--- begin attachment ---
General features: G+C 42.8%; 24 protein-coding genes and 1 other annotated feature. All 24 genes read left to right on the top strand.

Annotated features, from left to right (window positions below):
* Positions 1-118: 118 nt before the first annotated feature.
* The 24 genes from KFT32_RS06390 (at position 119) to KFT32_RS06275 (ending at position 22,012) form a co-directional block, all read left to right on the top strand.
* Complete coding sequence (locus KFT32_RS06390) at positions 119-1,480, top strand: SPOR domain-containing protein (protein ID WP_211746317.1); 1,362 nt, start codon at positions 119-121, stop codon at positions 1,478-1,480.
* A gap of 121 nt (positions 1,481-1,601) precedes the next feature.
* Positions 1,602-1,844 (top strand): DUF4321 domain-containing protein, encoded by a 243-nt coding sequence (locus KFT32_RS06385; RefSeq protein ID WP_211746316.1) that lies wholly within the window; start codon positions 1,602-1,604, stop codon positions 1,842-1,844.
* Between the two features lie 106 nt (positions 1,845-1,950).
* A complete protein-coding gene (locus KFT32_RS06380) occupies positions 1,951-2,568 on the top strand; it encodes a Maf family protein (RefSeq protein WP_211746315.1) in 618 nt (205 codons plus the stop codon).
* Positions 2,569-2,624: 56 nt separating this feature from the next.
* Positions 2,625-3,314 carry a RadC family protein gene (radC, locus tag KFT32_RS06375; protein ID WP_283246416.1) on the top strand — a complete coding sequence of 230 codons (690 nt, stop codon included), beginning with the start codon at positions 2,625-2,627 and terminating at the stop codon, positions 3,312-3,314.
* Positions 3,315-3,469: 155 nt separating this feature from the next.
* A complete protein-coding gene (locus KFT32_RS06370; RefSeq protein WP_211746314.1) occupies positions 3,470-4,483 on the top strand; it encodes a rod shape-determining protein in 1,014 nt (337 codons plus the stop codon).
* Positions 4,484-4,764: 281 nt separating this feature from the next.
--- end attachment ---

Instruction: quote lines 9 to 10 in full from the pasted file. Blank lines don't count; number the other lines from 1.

* A complete protein-coding gene (locus KFT32_RS06380) occupies positions 1,951-2,568 on the top strand; it encodes a Maf family protein (RefSeq protein WP_211746315.1) in 618 nt (205 codons plus the stop codon).
* Positions 2,569-2,624: 56 nt separating this feature from the next.